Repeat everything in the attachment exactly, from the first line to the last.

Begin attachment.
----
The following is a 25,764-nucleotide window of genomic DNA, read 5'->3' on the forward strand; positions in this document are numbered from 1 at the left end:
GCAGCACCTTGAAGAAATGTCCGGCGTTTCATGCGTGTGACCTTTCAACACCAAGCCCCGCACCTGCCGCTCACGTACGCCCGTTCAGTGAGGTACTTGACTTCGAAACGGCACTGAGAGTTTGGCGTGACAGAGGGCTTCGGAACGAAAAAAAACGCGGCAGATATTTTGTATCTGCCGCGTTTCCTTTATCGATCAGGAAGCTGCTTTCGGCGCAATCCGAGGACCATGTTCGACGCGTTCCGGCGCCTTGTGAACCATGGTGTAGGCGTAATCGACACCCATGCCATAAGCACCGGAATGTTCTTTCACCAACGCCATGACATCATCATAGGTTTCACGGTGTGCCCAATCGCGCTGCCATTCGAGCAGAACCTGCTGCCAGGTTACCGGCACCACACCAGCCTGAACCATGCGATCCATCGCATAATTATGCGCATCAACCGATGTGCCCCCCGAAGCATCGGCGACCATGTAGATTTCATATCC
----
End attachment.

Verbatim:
The following is a 25,764-nucleotide window of genomic DNA, read 5'->3' on the forward strand; positions in this document are numbered from 1 at the left end:
GCAGCACCTTGAAGAAATGTCCGGCGTTTCATGCGTGTGACCTTTCAACACCAAGCCCCGCACCTGCCGCTCACGTACGCCCGTTCAGTGAGGTACTTGACTTCGAAACGGCACTGAGAGTTTGGCGTGACAGAGGGCTTCGGAACGAAAAAAAACGCGGCAGATATTTTGTATCTGCCGCGTTTCCTTTATCGATCAGGAAGCTGCTTTCGGCGCAATCCGAGGACCATGTTCGACGCGTTCCGGCGCCTTGTGAACCATGGTGTAGGCGTAATCGACACCCATGCCATAAGCACCGGAATGTTCTTTCACCAACGCCATGACATCATCATAGGTTTCACGGTGTGCCCAATCGCGCTGCCATTCGAGCAGAACCTGCTGCCAGGTTACCGGCACCACACCAGCCTGAACCATGCGATCCATCGCATAATTATGCGCATCAACCGATGTGCCCCCCGAAGCATCGGCGACCATGTAGATTTCATATCC